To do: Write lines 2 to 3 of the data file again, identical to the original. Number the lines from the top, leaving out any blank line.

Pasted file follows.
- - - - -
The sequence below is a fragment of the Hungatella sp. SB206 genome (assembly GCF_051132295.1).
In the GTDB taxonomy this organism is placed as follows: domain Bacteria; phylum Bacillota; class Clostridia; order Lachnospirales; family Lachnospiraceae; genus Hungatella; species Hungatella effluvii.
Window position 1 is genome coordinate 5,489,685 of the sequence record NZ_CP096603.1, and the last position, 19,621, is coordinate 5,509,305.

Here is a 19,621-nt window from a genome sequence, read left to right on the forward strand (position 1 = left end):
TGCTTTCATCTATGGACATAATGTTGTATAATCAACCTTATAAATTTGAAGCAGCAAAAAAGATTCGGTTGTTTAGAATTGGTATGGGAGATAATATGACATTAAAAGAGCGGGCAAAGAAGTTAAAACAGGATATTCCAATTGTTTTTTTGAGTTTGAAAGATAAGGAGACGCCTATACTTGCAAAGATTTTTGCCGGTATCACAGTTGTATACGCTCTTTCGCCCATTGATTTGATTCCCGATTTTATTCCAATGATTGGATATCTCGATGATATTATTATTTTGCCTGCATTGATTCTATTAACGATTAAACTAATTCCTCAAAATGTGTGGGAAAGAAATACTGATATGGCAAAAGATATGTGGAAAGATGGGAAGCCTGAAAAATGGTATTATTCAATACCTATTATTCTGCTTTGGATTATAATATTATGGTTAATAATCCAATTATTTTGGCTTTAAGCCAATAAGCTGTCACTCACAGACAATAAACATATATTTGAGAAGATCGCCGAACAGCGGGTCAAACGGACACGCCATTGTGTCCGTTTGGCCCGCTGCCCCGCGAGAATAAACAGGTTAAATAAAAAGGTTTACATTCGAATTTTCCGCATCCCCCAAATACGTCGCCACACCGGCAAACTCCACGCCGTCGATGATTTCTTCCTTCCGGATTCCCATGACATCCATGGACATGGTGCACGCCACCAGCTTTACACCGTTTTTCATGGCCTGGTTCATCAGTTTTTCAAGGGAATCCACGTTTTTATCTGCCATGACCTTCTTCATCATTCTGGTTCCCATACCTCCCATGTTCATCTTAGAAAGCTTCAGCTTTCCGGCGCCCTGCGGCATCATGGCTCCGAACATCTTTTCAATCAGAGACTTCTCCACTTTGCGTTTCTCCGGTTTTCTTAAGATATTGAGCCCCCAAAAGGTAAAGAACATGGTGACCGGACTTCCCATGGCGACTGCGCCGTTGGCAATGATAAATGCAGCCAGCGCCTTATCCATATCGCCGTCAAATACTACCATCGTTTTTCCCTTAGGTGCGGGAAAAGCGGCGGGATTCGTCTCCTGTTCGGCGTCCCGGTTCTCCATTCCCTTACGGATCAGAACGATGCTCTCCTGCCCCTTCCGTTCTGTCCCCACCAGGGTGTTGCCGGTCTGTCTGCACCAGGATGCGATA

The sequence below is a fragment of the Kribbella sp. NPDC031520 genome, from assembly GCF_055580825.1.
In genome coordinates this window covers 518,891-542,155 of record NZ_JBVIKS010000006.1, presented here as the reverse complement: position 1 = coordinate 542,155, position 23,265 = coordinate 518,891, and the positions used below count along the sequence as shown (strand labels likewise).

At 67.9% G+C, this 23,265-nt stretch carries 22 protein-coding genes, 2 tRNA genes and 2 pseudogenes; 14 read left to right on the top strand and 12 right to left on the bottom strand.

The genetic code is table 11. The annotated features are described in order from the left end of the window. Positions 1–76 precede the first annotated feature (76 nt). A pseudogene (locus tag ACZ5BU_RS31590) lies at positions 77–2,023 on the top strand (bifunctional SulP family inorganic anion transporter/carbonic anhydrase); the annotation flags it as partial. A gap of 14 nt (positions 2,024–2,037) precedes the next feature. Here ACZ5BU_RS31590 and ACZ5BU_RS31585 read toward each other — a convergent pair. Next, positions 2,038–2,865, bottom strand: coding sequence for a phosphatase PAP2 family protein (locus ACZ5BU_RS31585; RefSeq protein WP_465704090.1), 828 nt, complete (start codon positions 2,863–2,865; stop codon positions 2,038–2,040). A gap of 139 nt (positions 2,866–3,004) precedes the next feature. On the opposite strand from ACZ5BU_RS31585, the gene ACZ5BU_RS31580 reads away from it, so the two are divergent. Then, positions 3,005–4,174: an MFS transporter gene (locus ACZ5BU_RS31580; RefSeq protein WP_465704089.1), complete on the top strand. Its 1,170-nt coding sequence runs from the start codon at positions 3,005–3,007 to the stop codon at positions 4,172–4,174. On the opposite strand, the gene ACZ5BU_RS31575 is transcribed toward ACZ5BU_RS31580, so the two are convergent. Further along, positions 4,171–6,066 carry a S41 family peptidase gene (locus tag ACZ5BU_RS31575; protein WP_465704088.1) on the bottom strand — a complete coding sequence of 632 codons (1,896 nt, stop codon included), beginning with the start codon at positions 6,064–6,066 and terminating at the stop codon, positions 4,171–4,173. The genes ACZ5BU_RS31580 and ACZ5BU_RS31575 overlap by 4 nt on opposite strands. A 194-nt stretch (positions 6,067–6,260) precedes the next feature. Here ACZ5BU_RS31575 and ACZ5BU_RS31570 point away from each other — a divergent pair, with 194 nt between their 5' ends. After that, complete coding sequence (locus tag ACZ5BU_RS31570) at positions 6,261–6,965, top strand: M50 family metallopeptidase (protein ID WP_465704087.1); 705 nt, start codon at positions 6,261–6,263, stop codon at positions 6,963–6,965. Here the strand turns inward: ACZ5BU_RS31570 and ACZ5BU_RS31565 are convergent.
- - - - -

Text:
In the GTDB taxonomy this organism is placed as follows: domain Bacteria; phylum Bacillota; class Clostridia; order Lachnospirales; family Lachnospiraceae; genus Hungatella; species Hungatella effluvii.
Window position 1 is genome coordinate 5,489,685 of the sequence record NZ_CP096603.1, and the last position, 19,621, is coordinate 5,509,305.